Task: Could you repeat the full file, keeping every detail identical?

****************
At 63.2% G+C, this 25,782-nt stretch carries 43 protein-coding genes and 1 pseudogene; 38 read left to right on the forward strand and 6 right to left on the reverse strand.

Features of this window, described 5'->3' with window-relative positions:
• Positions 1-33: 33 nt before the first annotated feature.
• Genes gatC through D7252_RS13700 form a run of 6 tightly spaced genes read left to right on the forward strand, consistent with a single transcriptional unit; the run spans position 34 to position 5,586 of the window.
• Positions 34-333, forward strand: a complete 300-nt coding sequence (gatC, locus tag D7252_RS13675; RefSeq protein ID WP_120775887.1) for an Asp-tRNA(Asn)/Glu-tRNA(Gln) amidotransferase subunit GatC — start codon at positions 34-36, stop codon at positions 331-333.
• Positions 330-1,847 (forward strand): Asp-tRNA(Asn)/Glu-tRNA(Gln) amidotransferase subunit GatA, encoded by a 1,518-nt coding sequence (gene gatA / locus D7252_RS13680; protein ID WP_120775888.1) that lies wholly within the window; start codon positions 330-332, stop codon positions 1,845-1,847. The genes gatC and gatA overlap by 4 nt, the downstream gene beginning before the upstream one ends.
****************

At 63.2% G+C, this 25,782-nt stretch carries 43 protein-coding genes and 1 pseudogene; 38 read left to right on the forward strand and 6 right to left on the reverse strand.

Features of this window, described 5'->3' with window-relative positions:
• Positions 1-33: 33 nt before the first annotated feature.
• Genes gatC through D7252_RS13700 form a run of 6 tightly spaced genes read left to right on the forward strand, consistent with a single transcriptional unit; the run spans position 34 to position 5,586 of the window.
• Positions 34-333, forward strand: a complete 300-nt coding sequence (gatC, locus tag D7252_RS13675; RefSeq protein ID WP_120775887.1) for an Asp-tRNA(Asn)/Glu-tRNA(Gln) amidotransferase subunit GatC — start codon at positions 34-36, stop codon at positions 331-333.
• Positions 330-1,847 (forward strand): Asp-tRNA(Asn)/Glu-tRNA(Gln) amidotransferase subunit GatA, encoded by a 1,518-nt coding sequence (gene gatA / locus D7252_RS13680; protein ID WP_120775888.1) that lies wholly within the window; start codon positions 330-332, stop codon positions 1,845-1,847. The genes gatC and gatA overlap by 4 nt, the downstream gene beginning before the upstream one ends.